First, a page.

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“Bite-Size Bits of Local, National, and Global History”
Eufaula in Barbour County, Alabama — The American South (East South Central)
 

The Town of Irwinton

 

—Creek Heritage Trail —

 
The Town of Irwinton Marker image. Click for full size.
By Mark Hilton, February 4, 2017
1. The Town of Irwinton Marker
Inscription. A small group of American settlers from Georgia formed a community called Eufaula in this vicinity as early as 1823. The settlement began to grow in importance later in the decade through the influence of prominent local landholder and Creek War veteran William Irwin. Through his political connections, Irwin established a steamboat wharf at Eufaula and set the foundation for the town's rise to prominence as a center trade. The community was renamed "Irwinton" in his honor.

As the settlement grew, residents persuaded area Creeks to leave or drove them away by force even though the community was an illegal intrusion on Creek land. Under the terms of the 1832 Treaty of Cusseta, area Creeks were to retain ownership of their lands in eastern Alabama on which they could remain or sell and remove west after a period of five years. To remove the unauthorized settlers at Irwinton and nearby areas, the federal government in July of 1832 sent in a marshal and troops from nearby Fort Mitchell. In a crackdown that became known locally as the "Intruder's War," the original settlement of Irwinton was burned to the ground.

With government officials unable or unwilling to halt increasing American encroachment on the remaining Creek lands, settlers soon rebuilt Irwinton. The Summerville Land Company, in which land speculator Seth
The Town of Irwinton Marker (second from left). image. Click for full size.
By Mark Hilton, February 4, 2017
2. The Town of Irwinton Marker (second from left).
Lore was involved, came to own much of the land in the area. Lore laid out the principal streets of the new Irwinton. He named the four main avenues "Livingston," "Orange "Randolph," and "Eufaula," spelling out L-O-R-E. River access and the rich agricultural lands in the surrounding region soon lured an influx of settlers, and Irwinton became a regional population center and economic hub.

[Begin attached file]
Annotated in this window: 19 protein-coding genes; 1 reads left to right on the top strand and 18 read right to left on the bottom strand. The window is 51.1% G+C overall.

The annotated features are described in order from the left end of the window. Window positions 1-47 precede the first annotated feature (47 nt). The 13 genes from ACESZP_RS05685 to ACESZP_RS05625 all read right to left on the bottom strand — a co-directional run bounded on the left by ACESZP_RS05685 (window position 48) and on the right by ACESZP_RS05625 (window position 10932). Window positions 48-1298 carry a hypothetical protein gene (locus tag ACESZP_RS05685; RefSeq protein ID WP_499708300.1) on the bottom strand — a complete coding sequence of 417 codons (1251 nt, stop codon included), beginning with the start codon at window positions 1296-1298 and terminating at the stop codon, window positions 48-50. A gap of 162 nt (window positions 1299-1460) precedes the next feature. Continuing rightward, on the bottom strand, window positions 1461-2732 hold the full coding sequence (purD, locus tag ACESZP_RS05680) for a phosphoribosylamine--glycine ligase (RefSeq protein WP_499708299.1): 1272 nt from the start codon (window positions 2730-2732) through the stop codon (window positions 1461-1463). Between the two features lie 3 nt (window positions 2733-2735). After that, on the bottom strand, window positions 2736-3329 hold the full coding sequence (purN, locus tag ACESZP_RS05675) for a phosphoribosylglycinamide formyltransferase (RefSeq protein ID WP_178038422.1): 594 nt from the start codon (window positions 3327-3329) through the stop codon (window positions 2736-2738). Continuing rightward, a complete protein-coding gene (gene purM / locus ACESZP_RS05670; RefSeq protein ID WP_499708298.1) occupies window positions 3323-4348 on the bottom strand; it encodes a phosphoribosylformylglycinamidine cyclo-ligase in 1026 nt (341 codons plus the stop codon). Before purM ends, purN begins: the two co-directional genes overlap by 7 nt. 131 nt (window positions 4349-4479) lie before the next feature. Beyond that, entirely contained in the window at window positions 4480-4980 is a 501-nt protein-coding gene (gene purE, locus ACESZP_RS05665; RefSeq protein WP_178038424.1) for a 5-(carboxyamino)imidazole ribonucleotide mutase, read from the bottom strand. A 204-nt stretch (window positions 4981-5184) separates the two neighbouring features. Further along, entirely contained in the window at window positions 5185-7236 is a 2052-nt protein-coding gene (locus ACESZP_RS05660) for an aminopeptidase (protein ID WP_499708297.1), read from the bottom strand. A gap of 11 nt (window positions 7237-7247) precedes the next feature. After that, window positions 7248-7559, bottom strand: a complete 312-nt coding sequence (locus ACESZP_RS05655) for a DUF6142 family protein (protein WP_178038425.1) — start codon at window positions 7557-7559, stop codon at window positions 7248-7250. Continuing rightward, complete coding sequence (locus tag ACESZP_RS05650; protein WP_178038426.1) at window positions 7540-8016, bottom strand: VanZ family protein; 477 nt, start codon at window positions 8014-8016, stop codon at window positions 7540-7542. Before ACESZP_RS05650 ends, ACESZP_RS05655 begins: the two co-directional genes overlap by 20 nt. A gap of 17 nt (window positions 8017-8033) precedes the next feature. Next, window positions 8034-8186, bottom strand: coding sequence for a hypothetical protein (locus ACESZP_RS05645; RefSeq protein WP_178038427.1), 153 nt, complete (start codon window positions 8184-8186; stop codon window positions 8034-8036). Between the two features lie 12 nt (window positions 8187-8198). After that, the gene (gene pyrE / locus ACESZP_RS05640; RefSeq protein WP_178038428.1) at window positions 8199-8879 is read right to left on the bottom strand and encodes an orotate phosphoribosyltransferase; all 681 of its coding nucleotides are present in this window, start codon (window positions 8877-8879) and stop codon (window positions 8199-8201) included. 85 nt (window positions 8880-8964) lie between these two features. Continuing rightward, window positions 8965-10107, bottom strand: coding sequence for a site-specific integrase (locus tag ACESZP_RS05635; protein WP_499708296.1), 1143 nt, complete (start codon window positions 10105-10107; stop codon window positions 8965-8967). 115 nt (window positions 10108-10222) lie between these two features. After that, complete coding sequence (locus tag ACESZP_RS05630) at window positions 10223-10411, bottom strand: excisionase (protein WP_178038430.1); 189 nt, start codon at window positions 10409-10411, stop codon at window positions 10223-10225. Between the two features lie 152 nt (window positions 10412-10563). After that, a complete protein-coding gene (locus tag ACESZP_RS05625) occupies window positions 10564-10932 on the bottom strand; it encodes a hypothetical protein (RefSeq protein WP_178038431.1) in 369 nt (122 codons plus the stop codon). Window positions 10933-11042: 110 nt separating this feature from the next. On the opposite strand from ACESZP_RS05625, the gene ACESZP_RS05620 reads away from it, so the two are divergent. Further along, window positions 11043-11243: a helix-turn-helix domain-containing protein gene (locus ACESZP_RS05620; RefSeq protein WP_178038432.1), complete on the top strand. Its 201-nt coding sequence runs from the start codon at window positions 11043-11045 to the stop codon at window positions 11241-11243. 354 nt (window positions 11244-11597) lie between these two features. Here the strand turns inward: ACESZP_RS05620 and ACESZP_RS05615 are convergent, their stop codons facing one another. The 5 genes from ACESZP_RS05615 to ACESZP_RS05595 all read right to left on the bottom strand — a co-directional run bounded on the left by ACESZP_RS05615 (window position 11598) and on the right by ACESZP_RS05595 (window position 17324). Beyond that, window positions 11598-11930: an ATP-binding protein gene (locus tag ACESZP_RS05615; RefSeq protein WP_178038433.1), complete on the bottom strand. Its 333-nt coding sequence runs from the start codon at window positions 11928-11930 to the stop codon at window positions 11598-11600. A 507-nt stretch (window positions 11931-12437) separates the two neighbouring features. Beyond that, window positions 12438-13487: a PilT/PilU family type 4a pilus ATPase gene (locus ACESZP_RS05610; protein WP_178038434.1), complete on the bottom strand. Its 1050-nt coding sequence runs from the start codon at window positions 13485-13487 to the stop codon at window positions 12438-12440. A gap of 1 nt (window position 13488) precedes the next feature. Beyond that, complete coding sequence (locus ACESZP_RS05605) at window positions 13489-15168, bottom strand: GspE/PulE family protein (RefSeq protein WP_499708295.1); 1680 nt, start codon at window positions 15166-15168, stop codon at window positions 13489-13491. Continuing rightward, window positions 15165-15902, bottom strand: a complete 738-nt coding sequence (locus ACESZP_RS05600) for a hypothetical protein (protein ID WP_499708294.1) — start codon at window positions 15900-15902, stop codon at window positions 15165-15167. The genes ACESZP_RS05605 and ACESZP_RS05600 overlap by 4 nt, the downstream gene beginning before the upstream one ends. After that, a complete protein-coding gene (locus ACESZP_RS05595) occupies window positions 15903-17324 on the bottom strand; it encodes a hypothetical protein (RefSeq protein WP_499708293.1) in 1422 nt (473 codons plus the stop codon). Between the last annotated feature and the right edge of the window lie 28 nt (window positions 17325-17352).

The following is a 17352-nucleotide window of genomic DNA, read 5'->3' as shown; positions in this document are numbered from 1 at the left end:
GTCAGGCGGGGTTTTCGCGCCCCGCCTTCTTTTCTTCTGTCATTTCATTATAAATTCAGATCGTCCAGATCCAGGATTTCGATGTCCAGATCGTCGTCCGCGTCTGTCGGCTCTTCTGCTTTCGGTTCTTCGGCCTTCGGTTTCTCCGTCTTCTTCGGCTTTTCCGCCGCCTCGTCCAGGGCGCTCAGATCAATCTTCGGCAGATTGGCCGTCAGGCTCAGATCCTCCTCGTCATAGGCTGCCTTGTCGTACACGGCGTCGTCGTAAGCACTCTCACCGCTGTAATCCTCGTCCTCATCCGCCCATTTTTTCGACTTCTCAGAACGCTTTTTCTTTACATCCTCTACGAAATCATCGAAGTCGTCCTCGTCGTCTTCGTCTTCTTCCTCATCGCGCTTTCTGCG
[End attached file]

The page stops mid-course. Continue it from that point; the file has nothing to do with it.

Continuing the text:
[Left top map caption]
Map of Alabama, by John La Tourette, 1838
Courtesy of the David Rumsey Map Collection

[Bottom left article]
Columbus Enquirer article about burning of the town, July 28, 1832.

[Top right map]
Plan of Irwinton, 1836

[Middle right photo]
Seth Lore
Courtesy of the Eufaula Heritage Association

[Bottom right photos]
Oldest Structures in Eufaula
Left: The Tavern (1836) believed to be the oldest structure in Eufaula
Right:The Sheppard Cottage (1837), is the oldest home in Eufaula.

Tavern image courtesy of the Library of Congress

 
Erected 2015 by the Historic Chattahoochee Commission and the City of Eufaula.
 
Location. 31° 53.599′ N, 85° 8.405′ W. Marker is in Eufaula, Alabama
Marker is located next to this sign and trail. image. Click for full size.
By Mark Hilton, February 4, 2017
3. Marker is located next to this sign and trail.
, in Barbour County. Marker is on East Broad Street east of North Livingston Avenue. Touch for map. Interpretive marker is located at the Yoholo Micco Trail. Marker is at or near this postal address: East Broad Street, Eufaula AL 36027, United States of America.
 
Other nearby markers. At least 8 other markers are within walking distance of this marker. The Second Creek War in the Eufaula Area (here, next to this marker); The Creek Town of Eufaula (here, next to this marker); The City of Eufaula (here, next to this marker); Central Railroad of Georgia Freight Depot (within shouting distance of this marker); Cotton and Creek Country (about 500 feet away, measured in a direct line); Chief Eufaula (Yoholo Micco) (about 600 feet away); World War I Doughboy (about 600 feet away); In Honor of All World War II Veterans (approx. 0.2 miles away). Touch for a list and map of all markers in Eufaula.
 
Also see . . .  The Encyclopedia of Alabama article on Eufuala. (Submitted on February 10, 2017, by Mark Hilton of Montgomery, Alabama.)
 
Categories. Native AmericansSettlements & Settlers
 
View of marker looking east on Broad Street. image. Click for full size.
By Mark Hilton, February 4, 2017
4. View of marker looking east on Broad Street.
 
 
Credits. This page was last revised on February 11, 2017. This page originally submitted on February 10, 2017, by Mark Hilton of Montgomery, Alabama. This page has been viewed 144 times since then. Photos:   1, 2, 3, 4. submitted on February 10, 2017, by Mark Hilton of Montgomery, Alabama.
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